Woman's anger over parking fine while taking mum, 86, for covid jab
A woman was left furious after being slapped with a fine because she parked in a disabled spot while taking her 86-year-old mother for her covid jab. Louise Mowbray had taken her mum Sheila Hunt for her latest vaccination but was furious to find out she had been given a parking fine.
Louise's husband Peter Mowbray, an NHS worker, believes that the parking company wrongly issued a penalty notice. He was further frustrated by the convoluted appeals process, which he feels is deliberately complex to put people off appealing.
The fine was given after an appointment on April 30 when Louise took Sheila for a vaccine appointment at Moor Park Health and Leisure Centre in Blackpool. Sheila's age and underlying health concerns, including a recent stroke, meant that she is at a high risk of developing serious symptoms if infected, LancashireLive reports.
Peter said that neither Louise nor Sheila has any doubt that they entered the car registration number and displayed the blue badge, which were the two requirements to park in the disabled bays. The penalty notice shows that they were in the car park for only 32 minutes.
Despite their short stay, they received a £70 fine. This was "discounted" to £40 if paid by May 19.
Peter said: “There’s a similar registration system at our gymnasium and we do that every time so it’s a situation that we’re used to. When we go to the pictures, we enter our car registration too. There’s signs on the way in so you can’t miss them unless you’re not paying attention.”
When contacted by LancsLive, Parkingeye said the details were inputted but that the user did not select the option for parking in a disabled bay. The firm also agreed to cancel the fine as a good will gesture and while Peter was grateful for this, he disagreed with the suggestion of any error on his Louise’s behalf. He said: “My wife is very meticulous, she works in education, she is very good with detail.”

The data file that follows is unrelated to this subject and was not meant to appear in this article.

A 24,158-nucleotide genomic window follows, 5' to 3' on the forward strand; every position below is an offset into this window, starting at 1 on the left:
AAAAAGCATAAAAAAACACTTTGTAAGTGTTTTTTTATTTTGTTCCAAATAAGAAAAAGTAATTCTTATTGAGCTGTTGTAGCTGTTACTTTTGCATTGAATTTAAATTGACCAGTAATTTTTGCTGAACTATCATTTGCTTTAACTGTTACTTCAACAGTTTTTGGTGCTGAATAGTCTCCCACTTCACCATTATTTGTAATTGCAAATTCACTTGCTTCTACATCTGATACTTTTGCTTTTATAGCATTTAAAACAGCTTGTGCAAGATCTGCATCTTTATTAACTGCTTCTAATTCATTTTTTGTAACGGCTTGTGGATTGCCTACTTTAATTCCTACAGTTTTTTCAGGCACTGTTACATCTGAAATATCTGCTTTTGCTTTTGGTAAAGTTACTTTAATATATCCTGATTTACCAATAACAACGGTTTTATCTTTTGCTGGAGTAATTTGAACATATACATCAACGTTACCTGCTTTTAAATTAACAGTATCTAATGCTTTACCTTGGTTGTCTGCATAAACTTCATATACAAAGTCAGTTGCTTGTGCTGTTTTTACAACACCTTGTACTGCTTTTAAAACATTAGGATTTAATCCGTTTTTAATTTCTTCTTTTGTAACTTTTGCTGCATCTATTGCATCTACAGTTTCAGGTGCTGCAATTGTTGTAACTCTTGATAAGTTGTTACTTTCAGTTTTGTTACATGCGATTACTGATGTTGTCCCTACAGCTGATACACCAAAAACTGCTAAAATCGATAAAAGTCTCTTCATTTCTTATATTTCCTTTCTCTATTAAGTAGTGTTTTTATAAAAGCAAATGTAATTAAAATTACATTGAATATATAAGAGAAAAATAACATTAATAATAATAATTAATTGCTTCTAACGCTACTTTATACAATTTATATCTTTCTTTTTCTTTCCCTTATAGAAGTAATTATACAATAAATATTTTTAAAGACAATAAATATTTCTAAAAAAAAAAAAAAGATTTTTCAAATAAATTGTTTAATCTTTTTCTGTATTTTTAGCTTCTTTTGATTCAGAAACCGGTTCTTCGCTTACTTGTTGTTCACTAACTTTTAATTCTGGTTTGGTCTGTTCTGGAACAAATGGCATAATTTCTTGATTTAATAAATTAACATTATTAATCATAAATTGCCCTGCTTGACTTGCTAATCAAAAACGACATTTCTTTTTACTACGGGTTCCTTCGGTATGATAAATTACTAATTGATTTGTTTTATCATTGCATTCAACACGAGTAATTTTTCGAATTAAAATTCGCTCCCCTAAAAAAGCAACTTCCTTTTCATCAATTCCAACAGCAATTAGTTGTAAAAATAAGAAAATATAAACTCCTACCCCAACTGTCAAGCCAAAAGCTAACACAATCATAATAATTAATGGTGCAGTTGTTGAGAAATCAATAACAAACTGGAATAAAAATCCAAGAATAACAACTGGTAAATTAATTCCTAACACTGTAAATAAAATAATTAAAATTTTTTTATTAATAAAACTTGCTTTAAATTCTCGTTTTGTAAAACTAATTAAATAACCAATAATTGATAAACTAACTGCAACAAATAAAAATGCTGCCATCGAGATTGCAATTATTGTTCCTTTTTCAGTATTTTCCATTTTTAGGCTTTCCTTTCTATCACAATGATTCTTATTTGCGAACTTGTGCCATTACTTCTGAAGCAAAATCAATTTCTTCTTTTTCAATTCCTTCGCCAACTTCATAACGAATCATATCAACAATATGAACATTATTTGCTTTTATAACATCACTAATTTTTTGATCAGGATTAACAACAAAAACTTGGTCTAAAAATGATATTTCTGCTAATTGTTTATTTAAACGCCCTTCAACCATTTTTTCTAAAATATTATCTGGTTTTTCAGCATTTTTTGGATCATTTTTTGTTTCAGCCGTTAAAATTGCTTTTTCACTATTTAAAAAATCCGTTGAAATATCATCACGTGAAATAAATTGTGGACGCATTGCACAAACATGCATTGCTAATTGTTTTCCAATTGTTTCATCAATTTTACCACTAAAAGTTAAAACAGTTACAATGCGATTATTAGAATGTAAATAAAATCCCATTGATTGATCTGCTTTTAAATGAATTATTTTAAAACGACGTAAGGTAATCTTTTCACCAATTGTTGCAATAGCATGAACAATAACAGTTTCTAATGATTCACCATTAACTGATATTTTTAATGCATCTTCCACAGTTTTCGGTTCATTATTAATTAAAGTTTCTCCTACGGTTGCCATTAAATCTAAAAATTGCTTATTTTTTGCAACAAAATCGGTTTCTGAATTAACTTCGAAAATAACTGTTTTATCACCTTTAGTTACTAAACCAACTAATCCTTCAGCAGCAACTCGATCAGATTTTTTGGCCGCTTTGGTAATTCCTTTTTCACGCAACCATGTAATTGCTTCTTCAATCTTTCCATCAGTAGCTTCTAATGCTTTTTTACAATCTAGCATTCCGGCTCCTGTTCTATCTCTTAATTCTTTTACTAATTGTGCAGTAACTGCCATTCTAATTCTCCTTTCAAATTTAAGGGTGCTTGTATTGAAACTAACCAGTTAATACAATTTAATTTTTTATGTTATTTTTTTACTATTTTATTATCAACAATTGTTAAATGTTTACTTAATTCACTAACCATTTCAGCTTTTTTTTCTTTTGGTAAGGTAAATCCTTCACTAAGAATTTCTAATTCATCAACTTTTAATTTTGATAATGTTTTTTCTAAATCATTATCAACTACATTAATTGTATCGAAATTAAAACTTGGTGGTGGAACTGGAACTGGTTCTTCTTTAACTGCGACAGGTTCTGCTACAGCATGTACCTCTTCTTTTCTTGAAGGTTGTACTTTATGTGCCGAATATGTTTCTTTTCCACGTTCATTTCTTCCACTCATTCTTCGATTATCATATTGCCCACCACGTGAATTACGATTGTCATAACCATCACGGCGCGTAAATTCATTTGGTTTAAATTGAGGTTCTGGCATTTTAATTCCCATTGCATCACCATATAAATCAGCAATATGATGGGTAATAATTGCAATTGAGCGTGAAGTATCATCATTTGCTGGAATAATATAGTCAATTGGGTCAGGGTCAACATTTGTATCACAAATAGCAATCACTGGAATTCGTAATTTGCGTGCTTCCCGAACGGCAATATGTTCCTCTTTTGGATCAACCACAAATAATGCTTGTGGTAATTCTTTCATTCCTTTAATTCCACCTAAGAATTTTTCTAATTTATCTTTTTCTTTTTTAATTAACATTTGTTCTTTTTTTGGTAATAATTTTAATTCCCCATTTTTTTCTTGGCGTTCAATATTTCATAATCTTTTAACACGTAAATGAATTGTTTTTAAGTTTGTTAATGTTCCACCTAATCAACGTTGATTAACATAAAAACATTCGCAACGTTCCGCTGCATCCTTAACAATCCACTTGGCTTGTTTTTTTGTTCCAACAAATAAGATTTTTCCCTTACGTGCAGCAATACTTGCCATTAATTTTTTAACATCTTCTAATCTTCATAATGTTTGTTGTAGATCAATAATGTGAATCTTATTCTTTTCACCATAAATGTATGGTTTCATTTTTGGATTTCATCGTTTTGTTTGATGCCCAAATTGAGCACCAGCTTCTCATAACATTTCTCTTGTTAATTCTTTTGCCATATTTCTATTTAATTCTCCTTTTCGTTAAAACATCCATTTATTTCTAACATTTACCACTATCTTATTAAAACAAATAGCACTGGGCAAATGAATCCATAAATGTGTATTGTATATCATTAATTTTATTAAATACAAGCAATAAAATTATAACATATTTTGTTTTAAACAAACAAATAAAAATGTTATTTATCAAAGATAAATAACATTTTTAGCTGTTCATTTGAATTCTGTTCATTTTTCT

While happy that the fine was quashed, Peter remains frustrated with an appeals process which he fears is designed to discourage people from fighting against fines. He added: “I was writing the letter and I was quite interested to find a few things. We both read it and I asked her to confirm to me what they’re saying.
“Parkingeye will only accept appeals in writing in English, but will accept payments on the phone in various languages. My opinion is they are preying on the vulnerable hoping that they can’t write and appeal for various reasons.”
Peter, who works as senior operational practitioner in anaesthesia at Blackpool Victoria Hospital, he has since heard from other people who have experienced similar problems with parking fines being issued while they took elderly relatives for vaccine appointments. Louise, a teaching assistant and special needs co-ordinator who also cares for her parents, has written to Parkingeye to appeal the decision but has yet to receive a response. The couple have also returned to the health centre to try to get answers and have been told that while those on site are not responsible for the parking system, one manager has attempted to cancel the fine for them.